The woman who follows the crowd will usually go no further than the crowd. The woman who walks alone is likely to find herself in places no one has ever been before.
She is a woman with a mission: to bring contemporary Middle Eastern art to the forefront of the frenzied art world. BBeyond met her to talk about Lahd Gallery, which is celebrating a decade since its inception this year.
The original champion for contemporary Middle Eastern Art and de facto ambassador, H.H Dr. Nauf Bendar Al Saud set up Lahd Gallery as the first exhibition space of its kind in Saudi Arabia.
BBeyond: How did a scientist by training (who got her doctorate in May) get involved in the arts?
“I am a scientist by profession. Ten years ago I was working in the King Faisal hospital in Riyadh in genetic research, having just finished my undergraduate study. While there, I met a lot of other women – either scientists, doctors, or friends of theirs – who were artists or had a passion for the arts. Some of them were extraordinarily talented. When asked why they didn’t exhibit, they told me there was no place to exhibit in Saudi Arabia, and, even if there were, one would have to go via the cliques of artists, [who were part of The Art Movement, which became] the establishment in the 1950’s. Often if you went through them, the art works were neglected or they didn’t take you seriously. It completely shocked me and was my ‘eureka’ moment. So I decided to create a platform exclusively for women artists in Saudi Arabia. At the beginning I just wanted to promote and champion underrepresented women artists. It’s only later on when the gallery met with a lot of success that we expanded and started supporting all emerging and young talent from the MENASA region.”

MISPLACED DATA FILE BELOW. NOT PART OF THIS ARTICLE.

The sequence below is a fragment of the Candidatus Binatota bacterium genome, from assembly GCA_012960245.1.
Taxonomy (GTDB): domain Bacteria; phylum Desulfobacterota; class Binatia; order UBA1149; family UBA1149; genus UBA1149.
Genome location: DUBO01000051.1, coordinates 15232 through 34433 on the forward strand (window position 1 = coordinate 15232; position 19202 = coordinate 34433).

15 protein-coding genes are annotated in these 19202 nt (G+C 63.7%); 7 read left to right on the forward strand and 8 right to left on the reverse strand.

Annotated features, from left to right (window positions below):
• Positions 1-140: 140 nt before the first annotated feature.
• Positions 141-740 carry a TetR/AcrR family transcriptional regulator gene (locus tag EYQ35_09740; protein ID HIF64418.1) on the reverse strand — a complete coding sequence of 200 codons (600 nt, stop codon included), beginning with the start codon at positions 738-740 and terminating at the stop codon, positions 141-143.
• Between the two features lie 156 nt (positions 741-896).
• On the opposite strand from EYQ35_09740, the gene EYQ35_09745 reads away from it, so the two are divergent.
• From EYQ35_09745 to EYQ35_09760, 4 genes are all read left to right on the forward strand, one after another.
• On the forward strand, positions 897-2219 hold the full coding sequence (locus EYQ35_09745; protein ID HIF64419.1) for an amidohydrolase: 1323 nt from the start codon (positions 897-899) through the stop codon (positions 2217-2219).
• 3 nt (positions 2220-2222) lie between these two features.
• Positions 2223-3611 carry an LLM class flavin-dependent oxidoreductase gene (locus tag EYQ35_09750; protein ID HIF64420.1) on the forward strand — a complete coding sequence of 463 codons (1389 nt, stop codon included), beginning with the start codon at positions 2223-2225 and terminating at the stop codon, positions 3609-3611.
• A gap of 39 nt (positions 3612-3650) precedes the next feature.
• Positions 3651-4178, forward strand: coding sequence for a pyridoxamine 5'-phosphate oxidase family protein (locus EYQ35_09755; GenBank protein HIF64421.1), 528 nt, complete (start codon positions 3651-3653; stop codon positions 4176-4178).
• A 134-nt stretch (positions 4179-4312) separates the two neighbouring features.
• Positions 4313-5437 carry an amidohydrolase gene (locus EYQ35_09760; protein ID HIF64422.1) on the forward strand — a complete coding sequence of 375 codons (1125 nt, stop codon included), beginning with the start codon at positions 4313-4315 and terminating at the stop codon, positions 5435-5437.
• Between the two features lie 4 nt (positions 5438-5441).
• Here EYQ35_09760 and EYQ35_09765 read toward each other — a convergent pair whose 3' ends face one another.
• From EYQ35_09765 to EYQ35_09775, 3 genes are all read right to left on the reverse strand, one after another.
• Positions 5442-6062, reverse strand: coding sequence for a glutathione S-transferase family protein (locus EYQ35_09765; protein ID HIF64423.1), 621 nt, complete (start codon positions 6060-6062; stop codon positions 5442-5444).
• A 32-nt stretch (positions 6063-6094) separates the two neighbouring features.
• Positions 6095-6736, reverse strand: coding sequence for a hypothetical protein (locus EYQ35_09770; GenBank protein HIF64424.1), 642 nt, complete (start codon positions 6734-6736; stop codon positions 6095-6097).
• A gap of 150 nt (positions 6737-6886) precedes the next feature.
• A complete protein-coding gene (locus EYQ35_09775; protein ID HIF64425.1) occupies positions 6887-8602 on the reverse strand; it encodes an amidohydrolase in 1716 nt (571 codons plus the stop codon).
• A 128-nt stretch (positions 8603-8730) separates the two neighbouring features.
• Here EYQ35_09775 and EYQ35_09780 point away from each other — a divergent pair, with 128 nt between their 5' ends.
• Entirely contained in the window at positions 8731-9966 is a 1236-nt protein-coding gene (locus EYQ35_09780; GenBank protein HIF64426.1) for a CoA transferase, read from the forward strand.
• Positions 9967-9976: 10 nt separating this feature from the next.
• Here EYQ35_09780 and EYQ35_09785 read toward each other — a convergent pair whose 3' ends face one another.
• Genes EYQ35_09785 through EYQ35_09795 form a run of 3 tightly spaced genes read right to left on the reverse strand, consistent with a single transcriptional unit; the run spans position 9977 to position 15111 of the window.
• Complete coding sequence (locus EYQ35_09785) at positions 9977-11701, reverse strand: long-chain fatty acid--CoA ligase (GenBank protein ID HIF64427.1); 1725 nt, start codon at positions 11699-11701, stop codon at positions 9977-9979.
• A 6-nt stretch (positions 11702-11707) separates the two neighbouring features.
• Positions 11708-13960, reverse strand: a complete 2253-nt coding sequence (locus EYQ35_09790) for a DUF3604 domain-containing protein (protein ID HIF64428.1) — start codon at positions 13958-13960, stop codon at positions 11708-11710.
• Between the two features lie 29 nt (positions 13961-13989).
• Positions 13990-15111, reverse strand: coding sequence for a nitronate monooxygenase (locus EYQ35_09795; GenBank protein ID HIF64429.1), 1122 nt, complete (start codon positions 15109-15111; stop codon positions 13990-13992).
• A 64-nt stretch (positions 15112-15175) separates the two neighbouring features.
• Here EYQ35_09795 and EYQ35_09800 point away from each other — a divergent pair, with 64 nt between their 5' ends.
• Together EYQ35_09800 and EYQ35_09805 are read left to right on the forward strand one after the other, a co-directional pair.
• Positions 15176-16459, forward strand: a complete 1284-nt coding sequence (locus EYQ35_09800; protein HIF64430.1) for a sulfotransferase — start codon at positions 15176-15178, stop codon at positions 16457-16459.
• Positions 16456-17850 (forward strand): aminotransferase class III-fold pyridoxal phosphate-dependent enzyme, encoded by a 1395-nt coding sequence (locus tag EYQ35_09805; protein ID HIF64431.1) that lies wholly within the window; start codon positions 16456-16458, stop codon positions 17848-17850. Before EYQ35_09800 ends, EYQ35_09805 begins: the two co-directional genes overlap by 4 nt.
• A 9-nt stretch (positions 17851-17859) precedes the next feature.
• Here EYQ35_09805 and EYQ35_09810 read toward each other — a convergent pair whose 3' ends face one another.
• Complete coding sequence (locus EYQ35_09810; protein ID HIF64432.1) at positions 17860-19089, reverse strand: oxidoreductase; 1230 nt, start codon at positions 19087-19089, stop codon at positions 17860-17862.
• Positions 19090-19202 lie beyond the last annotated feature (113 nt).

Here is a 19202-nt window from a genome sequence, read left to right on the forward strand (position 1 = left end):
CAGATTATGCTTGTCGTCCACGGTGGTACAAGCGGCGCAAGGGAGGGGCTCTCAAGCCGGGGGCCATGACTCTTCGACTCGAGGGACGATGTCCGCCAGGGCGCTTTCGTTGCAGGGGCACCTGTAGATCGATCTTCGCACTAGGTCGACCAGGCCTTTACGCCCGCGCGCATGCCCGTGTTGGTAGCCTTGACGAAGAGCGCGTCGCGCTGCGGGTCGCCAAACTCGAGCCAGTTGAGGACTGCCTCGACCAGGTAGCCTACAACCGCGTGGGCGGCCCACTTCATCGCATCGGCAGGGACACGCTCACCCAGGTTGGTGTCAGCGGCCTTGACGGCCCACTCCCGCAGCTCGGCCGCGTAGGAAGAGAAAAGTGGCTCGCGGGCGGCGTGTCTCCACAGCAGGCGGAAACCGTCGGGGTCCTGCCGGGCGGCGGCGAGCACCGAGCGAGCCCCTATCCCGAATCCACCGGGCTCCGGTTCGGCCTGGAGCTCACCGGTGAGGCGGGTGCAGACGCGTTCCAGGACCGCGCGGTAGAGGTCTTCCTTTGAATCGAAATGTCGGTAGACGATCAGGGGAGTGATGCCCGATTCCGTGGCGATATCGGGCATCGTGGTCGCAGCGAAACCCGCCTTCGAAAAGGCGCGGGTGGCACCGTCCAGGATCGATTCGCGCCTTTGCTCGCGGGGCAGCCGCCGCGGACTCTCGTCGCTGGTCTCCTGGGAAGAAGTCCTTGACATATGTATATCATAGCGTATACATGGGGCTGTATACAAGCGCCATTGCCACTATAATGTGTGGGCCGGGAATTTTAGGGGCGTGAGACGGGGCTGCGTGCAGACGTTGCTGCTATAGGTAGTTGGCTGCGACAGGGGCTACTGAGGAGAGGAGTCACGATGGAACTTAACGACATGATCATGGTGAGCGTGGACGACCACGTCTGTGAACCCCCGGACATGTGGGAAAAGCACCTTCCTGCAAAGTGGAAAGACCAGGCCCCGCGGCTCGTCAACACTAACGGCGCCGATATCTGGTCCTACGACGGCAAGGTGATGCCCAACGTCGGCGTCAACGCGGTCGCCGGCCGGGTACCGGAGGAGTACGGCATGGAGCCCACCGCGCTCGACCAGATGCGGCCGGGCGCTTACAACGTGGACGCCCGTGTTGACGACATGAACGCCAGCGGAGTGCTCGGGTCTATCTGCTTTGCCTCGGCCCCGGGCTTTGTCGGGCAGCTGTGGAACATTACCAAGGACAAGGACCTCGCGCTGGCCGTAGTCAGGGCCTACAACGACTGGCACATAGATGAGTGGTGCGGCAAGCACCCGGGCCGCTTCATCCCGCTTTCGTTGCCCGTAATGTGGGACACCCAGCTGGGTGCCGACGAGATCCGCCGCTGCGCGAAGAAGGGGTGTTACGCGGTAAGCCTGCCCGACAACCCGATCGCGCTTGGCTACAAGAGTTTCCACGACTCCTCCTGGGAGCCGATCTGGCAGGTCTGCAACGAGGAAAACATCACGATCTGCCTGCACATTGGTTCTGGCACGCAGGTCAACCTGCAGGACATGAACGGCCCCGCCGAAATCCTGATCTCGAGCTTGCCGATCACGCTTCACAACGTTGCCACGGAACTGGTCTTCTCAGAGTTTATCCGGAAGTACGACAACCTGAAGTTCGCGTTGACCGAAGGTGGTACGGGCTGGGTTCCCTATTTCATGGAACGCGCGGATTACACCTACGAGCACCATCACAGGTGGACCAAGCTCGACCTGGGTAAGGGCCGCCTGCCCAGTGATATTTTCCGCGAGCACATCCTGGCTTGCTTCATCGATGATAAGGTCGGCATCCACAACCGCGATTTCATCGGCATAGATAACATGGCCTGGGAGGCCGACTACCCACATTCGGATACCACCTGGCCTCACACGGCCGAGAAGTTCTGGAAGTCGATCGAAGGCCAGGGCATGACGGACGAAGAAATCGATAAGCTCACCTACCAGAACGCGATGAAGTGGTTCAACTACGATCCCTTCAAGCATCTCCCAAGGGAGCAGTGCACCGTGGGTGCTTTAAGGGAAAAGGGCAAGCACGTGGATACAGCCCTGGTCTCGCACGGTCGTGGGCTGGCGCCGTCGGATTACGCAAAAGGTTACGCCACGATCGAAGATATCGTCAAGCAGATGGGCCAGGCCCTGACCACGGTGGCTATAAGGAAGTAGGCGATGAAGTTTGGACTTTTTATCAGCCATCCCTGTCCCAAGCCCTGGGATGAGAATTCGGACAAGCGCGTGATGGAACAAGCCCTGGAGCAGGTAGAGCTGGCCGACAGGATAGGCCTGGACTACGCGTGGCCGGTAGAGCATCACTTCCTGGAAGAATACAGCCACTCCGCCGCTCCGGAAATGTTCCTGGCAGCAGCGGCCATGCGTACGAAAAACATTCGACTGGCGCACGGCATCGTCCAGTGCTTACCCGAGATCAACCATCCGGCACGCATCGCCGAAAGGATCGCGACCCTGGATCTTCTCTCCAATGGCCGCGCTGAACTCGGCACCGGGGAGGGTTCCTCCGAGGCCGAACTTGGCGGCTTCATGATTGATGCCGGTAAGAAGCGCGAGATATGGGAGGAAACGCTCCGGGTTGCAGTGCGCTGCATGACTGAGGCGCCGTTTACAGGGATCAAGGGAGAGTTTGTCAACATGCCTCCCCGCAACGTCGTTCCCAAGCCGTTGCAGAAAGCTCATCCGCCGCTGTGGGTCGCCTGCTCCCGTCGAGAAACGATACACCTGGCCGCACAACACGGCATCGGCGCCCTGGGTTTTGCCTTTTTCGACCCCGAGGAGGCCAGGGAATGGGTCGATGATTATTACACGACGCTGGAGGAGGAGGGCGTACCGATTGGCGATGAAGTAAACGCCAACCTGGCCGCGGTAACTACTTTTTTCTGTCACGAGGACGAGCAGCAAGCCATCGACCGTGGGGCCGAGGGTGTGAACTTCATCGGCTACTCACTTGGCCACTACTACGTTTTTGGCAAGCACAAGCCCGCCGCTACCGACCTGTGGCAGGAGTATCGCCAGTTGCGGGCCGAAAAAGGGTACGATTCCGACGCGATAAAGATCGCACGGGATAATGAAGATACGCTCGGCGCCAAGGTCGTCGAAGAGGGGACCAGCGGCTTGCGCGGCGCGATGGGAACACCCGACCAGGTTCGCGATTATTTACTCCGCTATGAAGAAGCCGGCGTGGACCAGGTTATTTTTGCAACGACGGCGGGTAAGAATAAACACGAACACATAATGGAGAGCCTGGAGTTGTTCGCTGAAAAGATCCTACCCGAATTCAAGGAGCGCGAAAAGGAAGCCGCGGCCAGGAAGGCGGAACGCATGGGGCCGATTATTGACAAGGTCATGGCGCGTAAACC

BBeyond: How did you find and select the artists you wanted to represent?
“In the beginning we had to go to artists’ studios. At that time people were not trusting; they would not send you their CVs or art work unless they knew you. There was this whole relay back and forth – having tea, a la Middle Eastern culture. People started to trust Lahd Gallery. I promoted the GCC countries first before going onto MENASA. Our gallery is not for emerging or established artists; it is the middle ground to launch artists before sending their works to institutions – museums, large galleries etc.”
BBeyond: Such a radical explosion of contemporary art in Saudi Arabia must have encountered some opposition, surely?
“It met with a lot of surprise, first of all; at the beginning there were mixed feelings. We had a lot of challenges – I’m not saying it was an easy road but we just persevered. In 2010 we franchised the gallery to Hampstead, London, and this is where the gallery’s name really took off. The gallery became international.
From 2014 we went digital and got rid of the two physical spaces. Embracing the technological age, we now have a team working all over the world. Our artists became global, and globally connected. I’m one of the few Middle Eastern galleries that have collectors from all continents.”
BBeyond: With the advent of myriad art fairs, do you think Middle Eastern art has taken off?